Posted: Jun 28, 2010 11:01 PM by Jim Hummel
Updated: Jun 28, 2010 11:35 PM
Even though Tropical Storm Alex has focused it's attention west of Louisiana, coastal areas of Acadiana aren't out of the woods just yet.
"The further [north] it comes before it'll make that westerly turn the more impact we'll feel from the tides and the waves," said Becky Broussard head of the Office of Emergency Preparedness (OEP) for Vermilion Parish.
Vermilion Parish is also bracing for the possibility of oil exposure as a result of Alex. With several salt-water intrusion sites along the coast, vinyl sheet piles, or "seawalls" are being installed at those breaches to keep oil out of the marshes.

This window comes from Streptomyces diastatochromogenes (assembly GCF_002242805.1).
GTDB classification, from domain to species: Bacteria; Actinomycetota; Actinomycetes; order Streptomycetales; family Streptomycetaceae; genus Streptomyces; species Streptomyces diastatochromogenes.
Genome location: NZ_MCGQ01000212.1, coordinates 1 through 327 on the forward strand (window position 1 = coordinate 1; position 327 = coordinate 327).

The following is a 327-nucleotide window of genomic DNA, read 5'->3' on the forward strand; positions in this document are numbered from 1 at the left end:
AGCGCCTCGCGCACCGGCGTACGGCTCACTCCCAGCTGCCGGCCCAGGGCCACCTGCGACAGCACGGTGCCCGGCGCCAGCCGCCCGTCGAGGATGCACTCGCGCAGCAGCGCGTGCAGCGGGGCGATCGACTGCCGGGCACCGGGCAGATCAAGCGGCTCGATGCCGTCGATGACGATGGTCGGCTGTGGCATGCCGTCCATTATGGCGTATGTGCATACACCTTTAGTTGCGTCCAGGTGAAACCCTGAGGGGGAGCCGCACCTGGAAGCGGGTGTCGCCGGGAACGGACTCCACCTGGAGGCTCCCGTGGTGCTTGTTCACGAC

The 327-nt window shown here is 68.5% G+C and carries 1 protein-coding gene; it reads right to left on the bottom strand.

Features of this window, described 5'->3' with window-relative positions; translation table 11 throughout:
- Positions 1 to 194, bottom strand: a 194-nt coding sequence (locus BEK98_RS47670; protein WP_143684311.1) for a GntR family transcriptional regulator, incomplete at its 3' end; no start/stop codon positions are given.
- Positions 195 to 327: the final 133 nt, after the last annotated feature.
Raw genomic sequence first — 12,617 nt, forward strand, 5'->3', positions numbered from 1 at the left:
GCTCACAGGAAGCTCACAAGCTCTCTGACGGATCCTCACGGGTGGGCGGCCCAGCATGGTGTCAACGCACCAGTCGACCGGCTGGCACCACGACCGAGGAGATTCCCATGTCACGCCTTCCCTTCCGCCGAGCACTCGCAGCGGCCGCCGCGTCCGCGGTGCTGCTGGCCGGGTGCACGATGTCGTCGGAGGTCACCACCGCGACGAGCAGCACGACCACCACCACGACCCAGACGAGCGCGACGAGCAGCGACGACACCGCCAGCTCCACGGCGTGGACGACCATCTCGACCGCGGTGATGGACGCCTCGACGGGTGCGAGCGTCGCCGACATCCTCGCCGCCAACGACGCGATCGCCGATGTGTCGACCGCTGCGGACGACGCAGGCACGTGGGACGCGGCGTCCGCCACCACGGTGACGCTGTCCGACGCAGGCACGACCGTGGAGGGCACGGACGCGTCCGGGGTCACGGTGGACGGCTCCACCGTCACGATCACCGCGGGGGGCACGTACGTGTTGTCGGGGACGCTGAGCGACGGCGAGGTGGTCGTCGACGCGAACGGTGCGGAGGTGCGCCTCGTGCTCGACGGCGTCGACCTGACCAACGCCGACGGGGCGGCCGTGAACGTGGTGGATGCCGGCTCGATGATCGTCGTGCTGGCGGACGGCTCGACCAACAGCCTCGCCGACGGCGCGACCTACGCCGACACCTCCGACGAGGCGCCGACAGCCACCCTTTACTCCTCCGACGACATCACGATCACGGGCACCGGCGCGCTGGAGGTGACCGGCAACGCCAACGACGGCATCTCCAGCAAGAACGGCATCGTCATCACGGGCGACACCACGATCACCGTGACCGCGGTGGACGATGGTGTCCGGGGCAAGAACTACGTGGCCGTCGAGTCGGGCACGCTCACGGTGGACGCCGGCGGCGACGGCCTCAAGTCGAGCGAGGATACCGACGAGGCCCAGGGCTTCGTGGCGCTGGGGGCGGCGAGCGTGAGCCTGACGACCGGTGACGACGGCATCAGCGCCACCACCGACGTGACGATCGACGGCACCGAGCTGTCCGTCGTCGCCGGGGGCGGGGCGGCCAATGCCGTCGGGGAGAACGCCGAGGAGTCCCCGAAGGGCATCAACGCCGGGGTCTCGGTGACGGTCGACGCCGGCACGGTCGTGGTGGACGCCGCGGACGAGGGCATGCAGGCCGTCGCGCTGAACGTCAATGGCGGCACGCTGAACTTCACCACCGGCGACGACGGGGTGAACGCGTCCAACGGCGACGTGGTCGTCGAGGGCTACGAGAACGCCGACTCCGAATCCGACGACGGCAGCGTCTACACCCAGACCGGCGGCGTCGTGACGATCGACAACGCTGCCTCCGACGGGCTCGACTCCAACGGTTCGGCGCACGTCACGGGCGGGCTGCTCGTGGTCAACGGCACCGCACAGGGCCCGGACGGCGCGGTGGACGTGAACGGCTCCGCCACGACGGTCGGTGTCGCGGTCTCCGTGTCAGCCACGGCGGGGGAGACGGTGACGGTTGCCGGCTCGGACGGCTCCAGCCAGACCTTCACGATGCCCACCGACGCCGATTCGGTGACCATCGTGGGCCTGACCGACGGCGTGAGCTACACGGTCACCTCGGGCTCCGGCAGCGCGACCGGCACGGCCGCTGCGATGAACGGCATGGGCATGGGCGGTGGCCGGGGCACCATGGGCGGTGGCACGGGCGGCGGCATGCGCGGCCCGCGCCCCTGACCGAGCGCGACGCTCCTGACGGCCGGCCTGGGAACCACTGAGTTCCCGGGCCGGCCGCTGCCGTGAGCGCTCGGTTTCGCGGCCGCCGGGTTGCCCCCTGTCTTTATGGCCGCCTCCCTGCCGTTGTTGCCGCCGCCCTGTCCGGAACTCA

"Once the oil disaster is finished with and there's no more oil, those will be pulled out," Broussard said.
Alex is also being closely watched in St. Mary Parish, where at least 53-thousand feet of boom has been deployed to coastal areas. Despite Alex's threat of high tides and choppy waters, that boom will stay put along the coast.
"We do have some boom in backup so that we'll be able to replace the boom or repair the boom," said Duval Arthur, OEP director for St. Mary Parish.
Arthur says if it becomes necessary, BP has pledged to replace any boom damaged as a result of Tropical Storm Alex.